[0258] In operation, the dispersion of the dual grating system in FIG. 46 varies linearly over the entire bandwidth (see FIG. 47B) while the dispersion produced by each individual grating is nonlinear with respect to the wavelength. In addition, the anti-symmetric parameter λn may be adjusted to tune the dispersion slope D(3) by a differential stretch, i.e., stretching one fiber grating while compressing the other. Once the desired value of slope has been selected, Eq. (18) shows that changing the symmetric stretch parameter λp can be used to tune D(2) by a constant value over the entire bandwidth.

[0259] This constant change ΔD(2) of the dispersion over the entire bandwidth is simply given by the value of slope which has been selected by tuning anti-symmetric stretch λn, multiplied by the common shift λp, as expressed in the following:

ΔD (2)=(2D 0 (3)+2D 0 (4)λnp  (47)

[0260] Such a tunable shift over the entire bandwidth (which may comprise many WDM channels) may be useful in compensating for changes in the dispersion of fiber optic cables due to temperature variation, for example.

[0261] If arbitrary values of the values of D01 (3) andD02 (3) are chosen, the slope can still be constant over the entire bandwidth and tuned by λn,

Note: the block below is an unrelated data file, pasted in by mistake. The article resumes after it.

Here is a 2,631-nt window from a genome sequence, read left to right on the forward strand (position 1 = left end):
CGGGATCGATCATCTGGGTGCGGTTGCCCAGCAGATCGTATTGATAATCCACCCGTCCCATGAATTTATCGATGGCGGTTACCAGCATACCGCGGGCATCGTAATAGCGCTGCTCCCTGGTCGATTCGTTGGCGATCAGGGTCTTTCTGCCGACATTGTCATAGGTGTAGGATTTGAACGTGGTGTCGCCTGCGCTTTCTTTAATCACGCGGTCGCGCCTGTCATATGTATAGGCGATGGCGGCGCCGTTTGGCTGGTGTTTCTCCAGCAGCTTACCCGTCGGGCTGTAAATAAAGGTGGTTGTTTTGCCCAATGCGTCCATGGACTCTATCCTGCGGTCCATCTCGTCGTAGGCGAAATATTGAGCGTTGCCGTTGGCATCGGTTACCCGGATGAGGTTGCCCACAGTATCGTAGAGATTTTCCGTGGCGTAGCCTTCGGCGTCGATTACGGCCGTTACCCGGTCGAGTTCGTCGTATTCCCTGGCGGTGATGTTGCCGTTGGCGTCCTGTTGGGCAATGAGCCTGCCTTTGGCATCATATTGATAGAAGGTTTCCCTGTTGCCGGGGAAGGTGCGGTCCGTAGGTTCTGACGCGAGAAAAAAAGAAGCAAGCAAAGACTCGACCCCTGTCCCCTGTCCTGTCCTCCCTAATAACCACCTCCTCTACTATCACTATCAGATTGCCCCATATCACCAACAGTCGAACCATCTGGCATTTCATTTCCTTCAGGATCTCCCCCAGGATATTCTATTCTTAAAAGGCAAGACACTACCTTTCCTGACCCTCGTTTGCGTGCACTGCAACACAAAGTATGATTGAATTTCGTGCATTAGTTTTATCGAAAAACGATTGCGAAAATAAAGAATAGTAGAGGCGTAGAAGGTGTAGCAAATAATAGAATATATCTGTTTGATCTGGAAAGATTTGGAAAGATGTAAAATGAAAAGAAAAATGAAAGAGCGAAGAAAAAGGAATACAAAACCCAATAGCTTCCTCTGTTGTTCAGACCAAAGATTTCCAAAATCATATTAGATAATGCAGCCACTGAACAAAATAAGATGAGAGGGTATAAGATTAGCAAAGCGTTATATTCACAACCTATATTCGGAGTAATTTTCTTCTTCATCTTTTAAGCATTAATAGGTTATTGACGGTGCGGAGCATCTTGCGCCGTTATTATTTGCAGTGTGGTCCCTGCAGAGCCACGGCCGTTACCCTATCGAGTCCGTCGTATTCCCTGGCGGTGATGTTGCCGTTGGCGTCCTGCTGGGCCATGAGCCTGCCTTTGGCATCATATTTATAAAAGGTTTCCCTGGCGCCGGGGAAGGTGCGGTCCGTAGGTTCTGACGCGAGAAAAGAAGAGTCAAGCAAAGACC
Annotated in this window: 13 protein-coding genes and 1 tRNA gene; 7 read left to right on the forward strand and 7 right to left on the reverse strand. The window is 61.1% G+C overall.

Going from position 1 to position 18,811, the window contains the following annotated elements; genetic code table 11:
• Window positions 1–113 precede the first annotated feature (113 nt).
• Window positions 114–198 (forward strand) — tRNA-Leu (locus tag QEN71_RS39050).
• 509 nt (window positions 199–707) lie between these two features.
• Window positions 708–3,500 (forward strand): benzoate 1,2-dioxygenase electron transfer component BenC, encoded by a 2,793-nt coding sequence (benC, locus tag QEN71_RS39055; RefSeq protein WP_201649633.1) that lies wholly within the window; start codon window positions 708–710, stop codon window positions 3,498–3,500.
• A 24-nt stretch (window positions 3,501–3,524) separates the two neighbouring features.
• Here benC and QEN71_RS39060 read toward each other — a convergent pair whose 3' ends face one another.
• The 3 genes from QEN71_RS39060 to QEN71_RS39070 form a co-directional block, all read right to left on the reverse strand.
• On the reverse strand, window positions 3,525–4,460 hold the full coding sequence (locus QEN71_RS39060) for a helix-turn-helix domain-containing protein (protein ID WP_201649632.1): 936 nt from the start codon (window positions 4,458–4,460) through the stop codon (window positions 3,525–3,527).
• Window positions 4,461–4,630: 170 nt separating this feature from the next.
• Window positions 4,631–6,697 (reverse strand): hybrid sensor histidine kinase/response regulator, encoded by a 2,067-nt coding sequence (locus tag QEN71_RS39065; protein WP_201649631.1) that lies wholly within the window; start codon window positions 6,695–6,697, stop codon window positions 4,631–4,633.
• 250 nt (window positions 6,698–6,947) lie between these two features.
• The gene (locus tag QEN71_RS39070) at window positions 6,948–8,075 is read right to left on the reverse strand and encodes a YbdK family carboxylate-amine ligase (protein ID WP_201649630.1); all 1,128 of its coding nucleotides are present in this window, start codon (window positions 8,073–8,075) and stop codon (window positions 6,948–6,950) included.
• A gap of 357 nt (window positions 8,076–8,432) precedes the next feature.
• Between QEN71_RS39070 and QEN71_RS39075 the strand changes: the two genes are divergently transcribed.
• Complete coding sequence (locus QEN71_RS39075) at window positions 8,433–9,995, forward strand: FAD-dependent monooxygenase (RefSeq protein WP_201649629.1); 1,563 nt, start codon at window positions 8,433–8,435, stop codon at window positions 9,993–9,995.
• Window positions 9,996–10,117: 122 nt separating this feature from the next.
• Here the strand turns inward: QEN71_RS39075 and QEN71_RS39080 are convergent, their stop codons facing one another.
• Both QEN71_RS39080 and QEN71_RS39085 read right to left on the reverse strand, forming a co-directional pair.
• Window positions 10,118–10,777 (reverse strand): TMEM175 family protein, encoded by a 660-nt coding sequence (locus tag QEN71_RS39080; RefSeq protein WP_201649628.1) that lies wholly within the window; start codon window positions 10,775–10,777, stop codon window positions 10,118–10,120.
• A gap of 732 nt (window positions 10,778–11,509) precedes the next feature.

D (3)(λ)≡dD (2) /dλ=D 01 (3) +D 02 (3)+2D 0 (4)λn.  (48)

[0262] The net dispersion change is also constant over the FBGs bandwidth and is now given by

ΔD (2)=(D 01 (3) +D 02 (3)+2D 0 (4)λnp+(D 01 (3) −D 02 (3)n.  (49)

[0263] Under this condition, varying λn cause the slope to change and also causes a dispersion shift. However, once the slope is chosen by selecting anti-symmetric stretch λn, the symmetric stretching λp can then be selected to obtain the correct net shift of the dispersion over the entire bandwidth. In contrast, if D01 (3)=D02 (3), this term vanishes and the anti-symmetric stretch λn only determines the net slope, and the symmetric stretch λp determines the net dispersion shift, as given by Eq. (47). In either case, both the net slope and the net dispersion shift are tunable, and both are constant over the entire FBG bandwidth.